Data Governance as a Foundation of your Data Strategy – October 23 – 26, 2018
Tantus is pleased to be a session host at the October 2018 MISA Prairie Fall Workshops in Red Deer, Alberta.
The establishment of a Data Governance framework is the foundation for how an organization manages its data to ensure quality and to address need. The application of analytics further this by supporting decision-making, mitigating risk, and optimizing resources. During our collaborative session from October 22 to 26, we will explore how a proper framework supported by tools and tactics can bring value to organizational data.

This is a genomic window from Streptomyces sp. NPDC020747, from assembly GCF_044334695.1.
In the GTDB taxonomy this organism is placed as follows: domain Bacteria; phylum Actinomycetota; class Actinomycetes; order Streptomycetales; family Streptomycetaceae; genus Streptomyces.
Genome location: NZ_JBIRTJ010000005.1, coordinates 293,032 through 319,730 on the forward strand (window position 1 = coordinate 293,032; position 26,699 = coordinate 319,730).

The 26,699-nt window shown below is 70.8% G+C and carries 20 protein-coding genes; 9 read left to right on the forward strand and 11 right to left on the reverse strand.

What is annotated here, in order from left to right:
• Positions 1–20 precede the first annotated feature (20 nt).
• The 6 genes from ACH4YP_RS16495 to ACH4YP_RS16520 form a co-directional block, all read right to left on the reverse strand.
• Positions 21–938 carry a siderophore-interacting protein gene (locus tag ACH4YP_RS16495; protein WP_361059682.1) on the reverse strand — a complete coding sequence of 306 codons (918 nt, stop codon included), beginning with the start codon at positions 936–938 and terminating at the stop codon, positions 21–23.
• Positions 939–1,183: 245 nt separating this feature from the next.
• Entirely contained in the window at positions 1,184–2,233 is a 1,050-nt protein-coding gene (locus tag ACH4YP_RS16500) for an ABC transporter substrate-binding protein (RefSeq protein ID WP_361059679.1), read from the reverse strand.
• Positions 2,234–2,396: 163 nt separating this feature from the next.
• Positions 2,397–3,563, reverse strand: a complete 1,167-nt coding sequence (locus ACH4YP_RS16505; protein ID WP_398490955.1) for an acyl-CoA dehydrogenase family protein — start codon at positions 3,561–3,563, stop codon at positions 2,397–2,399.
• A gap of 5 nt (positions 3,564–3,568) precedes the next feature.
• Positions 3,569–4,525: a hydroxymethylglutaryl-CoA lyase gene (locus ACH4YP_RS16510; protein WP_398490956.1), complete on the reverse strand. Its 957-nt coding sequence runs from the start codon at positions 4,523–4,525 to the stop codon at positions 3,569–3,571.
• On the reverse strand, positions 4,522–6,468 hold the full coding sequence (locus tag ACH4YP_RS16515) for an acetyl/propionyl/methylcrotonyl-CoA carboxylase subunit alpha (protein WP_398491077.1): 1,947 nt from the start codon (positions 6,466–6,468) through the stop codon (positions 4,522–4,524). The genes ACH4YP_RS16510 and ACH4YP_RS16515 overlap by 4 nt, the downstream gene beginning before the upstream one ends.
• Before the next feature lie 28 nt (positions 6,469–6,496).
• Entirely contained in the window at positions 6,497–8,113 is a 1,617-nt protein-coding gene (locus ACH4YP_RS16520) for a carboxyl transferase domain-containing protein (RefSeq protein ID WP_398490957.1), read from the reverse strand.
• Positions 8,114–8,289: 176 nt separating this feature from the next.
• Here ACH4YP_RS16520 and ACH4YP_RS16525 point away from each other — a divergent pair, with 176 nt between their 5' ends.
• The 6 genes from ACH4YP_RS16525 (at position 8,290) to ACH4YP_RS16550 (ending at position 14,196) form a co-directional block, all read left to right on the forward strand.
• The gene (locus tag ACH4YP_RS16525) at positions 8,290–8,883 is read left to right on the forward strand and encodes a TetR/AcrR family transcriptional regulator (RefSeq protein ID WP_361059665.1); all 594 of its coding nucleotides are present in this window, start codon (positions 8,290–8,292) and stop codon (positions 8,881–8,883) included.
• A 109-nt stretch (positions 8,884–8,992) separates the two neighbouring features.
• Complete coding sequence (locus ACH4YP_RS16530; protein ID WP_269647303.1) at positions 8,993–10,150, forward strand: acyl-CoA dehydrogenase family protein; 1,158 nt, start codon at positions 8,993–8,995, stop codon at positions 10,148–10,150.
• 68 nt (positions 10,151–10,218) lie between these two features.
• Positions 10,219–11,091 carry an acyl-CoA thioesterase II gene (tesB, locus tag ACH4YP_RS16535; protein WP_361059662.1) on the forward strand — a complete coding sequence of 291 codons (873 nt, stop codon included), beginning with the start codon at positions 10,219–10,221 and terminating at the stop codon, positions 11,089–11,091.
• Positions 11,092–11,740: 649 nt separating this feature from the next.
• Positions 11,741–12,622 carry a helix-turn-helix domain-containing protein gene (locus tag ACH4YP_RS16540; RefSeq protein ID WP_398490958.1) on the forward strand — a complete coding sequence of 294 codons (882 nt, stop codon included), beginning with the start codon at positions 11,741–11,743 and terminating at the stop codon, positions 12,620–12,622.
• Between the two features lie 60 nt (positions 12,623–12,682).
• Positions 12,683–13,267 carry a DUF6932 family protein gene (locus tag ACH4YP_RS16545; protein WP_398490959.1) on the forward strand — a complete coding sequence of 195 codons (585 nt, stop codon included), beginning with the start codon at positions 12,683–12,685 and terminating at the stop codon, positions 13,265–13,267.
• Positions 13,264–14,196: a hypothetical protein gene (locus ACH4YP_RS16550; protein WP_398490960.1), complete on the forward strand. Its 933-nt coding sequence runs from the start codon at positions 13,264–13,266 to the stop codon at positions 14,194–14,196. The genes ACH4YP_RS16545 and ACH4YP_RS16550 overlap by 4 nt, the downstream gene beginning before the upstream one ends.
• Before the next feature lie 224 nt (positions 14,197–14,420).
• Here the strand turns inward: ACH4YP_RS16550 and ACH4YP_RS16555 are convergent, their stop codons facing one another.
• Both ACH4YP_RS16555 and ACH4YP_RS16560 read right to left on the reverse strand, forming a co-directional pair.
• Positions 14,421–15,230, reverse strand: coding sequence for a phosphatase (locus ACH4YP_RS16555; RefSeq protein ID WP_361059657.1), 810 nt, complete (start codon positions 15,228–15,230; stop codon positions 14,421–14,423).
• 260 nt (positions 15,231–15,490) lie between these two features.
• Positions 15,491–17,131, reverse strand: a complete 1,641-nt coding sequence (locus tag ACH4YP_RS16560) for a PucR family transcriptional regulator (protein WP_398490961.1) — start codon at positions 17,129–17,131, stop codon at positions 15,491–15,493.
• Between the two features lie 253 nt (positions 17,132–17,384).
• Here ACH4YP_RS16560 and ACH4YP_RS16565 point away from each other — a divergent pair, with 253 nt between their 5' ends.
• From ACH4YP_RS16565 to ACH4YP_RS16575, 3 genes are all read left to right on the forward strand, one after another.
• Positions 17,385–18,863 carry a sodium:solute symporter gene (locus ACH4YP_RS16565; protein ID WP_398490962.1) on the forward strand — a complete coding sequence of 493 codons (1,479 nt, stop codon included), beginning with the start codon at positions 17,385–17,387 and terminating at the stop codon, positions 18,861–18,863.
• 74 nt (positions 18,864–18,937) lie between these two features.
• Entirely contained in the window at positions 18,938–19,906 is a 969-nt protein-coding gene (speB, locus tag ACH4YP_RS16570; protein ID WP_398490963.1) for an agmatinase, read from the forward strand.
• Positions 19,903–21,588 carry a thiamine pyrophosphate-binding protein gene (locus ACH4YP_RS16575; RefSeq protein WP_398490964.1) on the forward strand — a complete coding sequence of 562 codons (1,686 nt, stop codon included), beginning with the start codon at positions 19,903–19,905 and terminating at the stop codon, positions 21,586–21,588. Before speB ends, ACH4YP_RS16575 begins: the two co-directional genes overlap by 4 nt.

Topics will include:
Data Governance as the Foundation of your Data Strategy
Defining roles and responsibilities in data management is critical to ensure that your data is both valid and useful. In this session, we will discuss and define the roles within Data Governance and demonstrate how those roles will help to boost support for data-based initiatives within the organization. We will discuss the various levels of data maturity and how you can gain new levels one step at a time. Participants will be given a set of tools to help them create a data governance model and roadmap their growth in data maturity, as well as aligning data governance to information management milestones to make governance meaningful and measurable to business.
Accounting for Data: Understanding the Value of your Data